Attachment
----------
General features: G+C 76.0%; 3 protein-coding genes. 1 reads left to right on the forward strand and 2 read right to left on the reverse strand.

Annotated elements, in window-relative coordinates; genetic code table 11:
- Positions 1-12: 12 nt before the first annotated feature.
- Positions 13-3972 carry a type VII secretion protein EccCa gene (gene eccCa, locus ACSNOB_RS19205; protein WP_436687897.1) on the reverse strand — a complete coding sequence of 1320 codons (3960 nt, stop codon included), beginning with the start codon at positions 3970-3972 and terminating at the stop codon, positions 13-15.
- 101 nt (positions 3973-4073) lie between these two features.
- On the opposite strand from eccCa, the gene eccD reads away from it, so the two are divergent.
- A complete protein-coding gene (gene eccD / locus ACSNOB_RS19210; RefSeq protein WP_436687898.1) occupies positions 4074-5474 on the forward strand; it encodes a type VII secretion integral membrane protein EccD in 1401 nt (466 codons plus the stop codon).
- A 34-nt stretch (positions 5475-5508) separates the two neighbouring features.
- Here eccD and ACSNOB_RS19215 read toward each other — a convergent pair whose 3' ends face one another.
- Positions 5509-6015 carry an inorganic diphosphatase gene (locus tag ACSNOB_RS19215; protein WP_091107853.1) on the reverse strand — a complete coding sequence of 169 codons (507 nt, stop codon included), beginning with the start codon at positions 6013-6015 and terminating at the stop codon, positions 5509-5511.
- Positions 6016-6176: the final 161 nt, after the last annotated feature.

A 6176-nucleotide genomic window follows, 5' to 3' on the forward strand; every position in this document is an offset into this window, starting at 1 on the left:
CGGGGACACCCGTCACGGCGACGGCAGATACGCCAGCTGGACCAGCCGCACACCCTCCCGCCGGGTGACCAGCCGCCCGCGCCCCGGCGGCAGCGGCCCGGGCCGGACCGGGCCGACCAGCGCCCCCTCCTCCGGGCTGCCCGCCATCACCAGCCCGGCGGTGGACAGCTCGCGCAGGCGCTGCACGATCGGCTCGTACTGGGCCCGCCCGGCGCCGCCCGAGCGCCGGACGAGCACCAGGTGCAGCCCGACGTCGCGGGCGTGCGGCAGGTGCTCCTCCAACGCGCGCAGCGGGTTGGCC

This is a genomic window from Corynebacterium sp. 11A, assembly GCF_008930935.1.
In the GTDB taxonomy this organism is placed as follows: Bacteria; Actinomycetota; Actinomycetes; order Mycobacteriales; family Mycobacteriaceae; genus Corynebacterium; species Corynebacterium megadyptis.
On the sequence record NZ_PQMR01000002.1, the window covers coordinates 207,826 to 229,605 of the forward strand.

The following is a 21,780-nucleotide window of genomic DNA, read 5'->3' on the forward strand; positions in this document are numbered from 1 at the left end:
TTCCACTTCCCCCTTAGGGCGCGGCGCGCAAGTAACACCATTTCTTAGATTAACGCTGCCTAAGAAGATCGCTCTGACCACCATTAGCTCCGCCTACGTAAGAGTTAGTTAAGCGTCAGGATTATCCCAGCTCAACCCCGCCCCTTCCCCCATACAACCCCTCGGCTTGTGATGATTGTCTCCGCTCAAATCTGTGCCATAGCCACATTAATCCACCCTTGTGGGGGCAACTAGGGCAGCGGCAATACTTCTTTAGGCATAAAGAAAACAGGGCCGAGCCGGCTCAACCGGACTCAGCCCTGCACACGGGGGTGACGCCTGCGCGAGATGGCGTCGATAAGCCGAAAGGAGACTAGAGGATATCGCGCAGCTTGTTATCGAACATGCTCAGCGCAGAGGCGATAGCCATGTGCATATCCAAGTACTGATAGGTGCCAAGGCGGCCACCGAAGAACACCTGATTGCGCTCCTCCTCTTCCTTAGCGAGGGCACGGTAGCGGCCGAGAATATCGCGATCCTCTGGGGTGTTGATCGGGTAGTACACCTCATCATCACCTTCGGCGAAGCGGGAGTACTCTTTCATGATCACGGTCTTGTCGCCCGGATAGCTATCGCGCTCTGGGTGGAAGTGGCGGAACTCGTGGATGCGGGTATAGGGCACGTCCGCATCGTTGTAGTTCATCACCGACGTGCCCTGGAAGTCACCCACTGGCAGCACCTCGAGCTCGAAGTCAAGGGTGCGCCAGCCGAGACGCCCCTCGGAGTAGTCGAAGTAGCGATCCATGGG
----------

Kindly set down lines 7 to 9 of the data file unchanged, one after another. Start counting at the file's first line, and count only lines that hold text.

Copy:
- A complete protein-coding gene (gene eccD / locus ACSNOB_RS19210; RefSeq protein WP_436687898.1) occupies positions 4074-5474 on the forward strand; it encodes a type VII secretion integral membrane protein EccD in 1401 nt (466 codons plus the stop codon).
- A 34-nt stretch (positions 5475-5508) separates the two neighbouring features.
- Here eccD and ACSNOB_RS19215 read toward each other — a convergent pair whose 3' ends face one another.